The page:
Organic: This label applies to products with at least 95% organic content. The balance of the ingredients must be all natural ingredients not commercially available organically, and must be listed on the USDA's National List of non-organically produced products not available in organic form. The agency certifying the product must be clearly stated on the label. The USDA organic seal may also be included on the label.
Made with organic ingredients: This label applies to products with at least 70% organic content. The balance of the ingredients can be made up of all natural ingredients or items listed on the USDA's National List of non-organically produced products not available in organic form. The label may state "Made from Organic" and list up to three of the organic ingredients. No other organic claims can be made on the package other than the designation of specific organic ingredients in the ingredient statement. The agency certifying the product must be clearly stated on the label. The USDA organic seal may not be included on the label.
Cosmetics: not regulated by any government agency, which means there are no specific federal standards for such products. However, personal-care products are allowed (but not required) to display the US Department of Agriculture’s Organic seal if at least 95 percent of their ingredients were organically produced.Some health and beauty products might reflect the basic ideas of an organic lifestyle. For example, they might contain no artificial ingredients or additives. But the only way to know if a health or beauty item is truly certified organic is to look for the USDA Organic seal.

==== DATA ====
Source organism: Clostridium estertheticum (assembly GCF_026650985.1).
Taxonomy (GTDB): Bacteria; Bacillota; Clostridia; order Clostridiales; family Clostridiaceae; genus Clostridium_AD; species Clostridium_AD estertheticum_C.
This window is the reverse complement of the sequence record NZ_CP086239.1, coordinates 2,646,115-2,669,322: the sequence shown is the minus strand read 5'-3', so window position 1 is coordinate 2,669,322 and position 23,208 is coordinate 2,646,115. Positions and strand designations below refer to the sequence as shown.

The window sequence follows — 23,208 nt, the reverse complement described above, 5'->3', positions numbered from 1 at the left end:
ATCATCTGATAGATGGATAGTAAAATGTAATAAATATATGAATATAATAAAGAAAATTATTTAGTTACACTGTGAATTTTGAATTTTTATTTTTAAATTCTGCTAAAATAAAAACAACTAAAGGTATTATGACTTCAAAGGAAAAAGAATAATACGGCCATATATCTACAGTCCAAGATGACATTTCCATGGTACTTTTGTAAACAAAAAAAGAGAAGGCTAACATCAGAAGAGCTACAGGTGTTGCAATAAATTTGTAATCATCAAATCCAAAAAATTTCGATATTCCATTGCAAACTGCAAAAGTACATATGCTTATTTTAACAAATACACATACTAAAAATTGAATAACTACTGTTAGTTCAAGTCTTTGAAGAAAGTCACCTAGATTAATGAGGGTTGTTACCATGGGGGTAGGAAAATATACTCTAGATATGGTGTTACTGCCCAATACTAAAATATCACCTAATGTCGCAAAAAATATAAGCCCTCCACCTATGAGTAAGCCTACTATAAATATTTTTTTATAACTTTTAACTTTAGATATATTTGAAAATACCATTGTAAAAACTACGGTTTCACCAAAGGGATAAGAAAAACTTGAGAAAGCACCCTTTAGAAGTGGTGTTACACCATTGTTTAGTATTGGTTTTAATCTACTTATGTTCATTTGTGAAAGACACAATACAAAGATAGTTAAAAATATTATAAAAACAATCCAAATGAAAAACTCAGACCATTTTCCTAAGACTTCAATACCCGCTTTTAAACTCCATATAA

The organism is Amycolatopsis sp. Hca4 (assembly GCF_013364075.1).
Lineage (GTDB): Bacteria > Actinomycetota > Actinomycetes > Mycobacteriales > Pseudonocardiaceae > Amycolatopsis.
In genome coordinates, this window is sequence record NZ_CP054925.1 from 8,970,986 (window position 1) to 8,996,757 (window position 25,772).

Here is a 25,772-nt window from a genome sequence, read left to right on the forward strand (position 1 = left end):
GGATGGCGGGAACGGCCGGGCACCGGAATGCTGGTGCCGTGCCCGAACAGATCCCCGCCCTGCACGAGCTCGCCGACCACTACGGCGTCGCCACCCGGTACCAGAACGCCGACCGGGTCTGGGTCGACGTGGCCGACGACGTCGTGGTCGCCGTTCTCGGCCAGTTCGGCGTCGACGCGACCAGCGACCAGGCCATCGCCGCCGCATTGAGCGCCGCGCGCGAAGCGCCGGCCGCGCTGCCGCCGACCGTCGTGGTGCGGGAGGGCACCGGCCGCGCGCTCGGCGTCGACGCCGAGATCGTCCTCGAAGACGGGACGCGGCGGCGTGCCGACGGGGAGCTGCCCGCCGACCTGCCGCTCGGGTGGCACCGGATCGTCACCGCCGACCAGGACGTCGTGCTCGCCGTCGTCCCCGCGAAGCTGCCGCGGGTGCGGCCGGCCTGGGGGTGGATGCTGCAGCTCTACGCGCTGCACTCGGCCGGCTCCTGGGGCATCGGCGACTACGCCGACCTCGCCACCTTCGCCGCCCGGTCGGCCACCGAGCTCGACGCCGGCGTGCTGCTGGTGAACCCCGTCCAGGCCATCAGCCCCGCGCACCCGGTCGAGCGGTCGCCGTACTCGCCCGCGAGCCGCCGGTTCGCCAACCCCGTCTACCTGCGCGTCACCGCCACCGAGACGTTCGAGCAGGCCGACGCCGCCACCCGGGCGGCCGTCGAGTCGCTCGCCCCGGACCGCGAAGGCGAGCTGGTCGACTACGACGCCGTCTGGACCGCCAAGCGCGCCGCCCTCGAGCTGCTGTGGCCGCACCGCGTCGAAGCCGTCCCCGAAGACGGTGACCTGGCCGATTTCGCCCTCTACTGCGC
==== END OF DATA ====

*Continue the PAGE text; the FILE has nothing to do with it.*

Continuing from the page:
An international Food Label battle, involving more than 100 countries that comprise the Codex Alimentarius Commission, ended on July 5, 2011 in Geneva when the US "surprisingly" withdrew its objection to listing GMO ingredients on food labels. However, If you think US food packaging is about to provide consumers with full disclosure of genetically modified ingredients… think again. The US ended the stalemate with conditions...
The new Codex agreement allows any country to use food labelling that advises consumers a product contains genetically modified ingredients -- this disclosure is not the law -- it is completely voluntary, and at the discretion of the country.
Since the US is the largest producer of Genetically Modified foods in the world, it remains more than likely consumers in the US will remain in the dark about exactly what they are eating.
When we damage our water systems, we're not only putting marine life at risk, we're also putting human life and resources in peril.